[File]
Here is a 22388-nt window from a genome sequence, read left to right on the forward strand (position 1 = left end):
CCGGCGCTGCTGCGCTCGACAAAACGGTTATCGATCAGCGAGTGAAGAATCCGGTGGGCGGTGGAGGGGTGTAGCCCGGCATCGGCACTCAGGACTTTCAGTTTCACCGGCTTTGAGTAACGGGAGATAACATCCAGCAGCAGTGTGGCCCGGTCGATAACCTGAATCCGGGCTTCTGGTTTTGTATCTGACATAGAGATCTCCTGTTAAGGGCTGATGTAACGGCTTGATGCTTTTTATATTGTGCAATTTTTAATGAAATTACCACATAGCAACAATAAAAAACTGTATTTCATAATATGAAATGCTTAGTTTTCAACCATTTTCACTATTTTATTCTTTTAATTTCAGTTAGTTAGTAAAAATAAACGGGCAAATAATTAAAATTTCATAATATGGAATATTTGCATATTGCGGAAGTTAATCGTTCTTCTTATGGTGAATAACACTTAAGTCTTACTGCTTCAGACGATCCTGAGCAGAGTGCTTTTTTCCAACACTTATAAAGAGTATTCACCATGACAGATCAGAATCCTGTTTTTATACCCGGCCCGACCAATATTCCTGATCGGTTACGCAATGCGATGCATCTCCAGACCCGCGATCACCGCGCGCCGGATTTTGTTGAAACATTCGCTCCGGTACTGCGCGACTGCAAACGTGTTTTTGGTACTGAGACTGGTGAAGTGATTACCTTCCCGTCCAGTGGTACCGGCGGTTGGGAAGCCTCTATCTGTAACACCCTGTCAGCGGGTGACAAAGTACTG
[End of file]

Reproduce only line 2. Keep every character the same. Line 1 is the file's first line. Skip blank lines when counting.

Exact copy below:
CCGGCGCTGCTGCGCTCGACAAAACGGTTATCGATCAGCGAGTGAAGAATCCGGTGGGCGGTGGAGGGGTGTAGCCCGGCATCGGCACTCAGGACTTTCAGTTTCACCGGCTTTGAGTAACGGGAGATAACATCCAGCAGCAGTGTGGCCCGGTCGATAACCTGAATCCGGGCTTCTGGTTTTGTATCTGACATAGAGATCTCCTGTTAAGGGCTGATGTAACGGCTTGATGCTTTTTATATTGTGCAATTTTTAATGAAATTACCACATAGCAACAATAAAAAACTGTATTTCATAATATGAAATGCTTAGTTTTCAACCATTTTCACTATTTTATTCTTTTAATTTCAGTTAGTTAGTAAAAATAAACGGGCAAATAATTAAAATTTCATAATATGGAATATTTGCATATTGCGGAAGTTAATCGTTCTTCTTATGGTGAATAACACTTAAGTCTTACTGCTTCAGACGATCCTGAGCAGAGTGCTTTTTTCCAACACTTATAAAGAGTATTCACCATGACAGATCAGAATCCTGTTTTTATACCCGGCCCGACCAATATTCCTGATCGGTTACGCAATGCGATGCATCTCCAGACCCGCGATCACCGCGCGCCGGATTTTGTTGAAACATTCGCTCCGGTACTGCGCGACTGCAAACGTGTTTTTGGTACTGAGACTGGTGAAGTGATTACCTTCCCGTCCAGTGGTACCGGCGGTTGGGAAGCCTCTATCTGTAACACCCTGTCAGCGGGTGACAAAGTACTG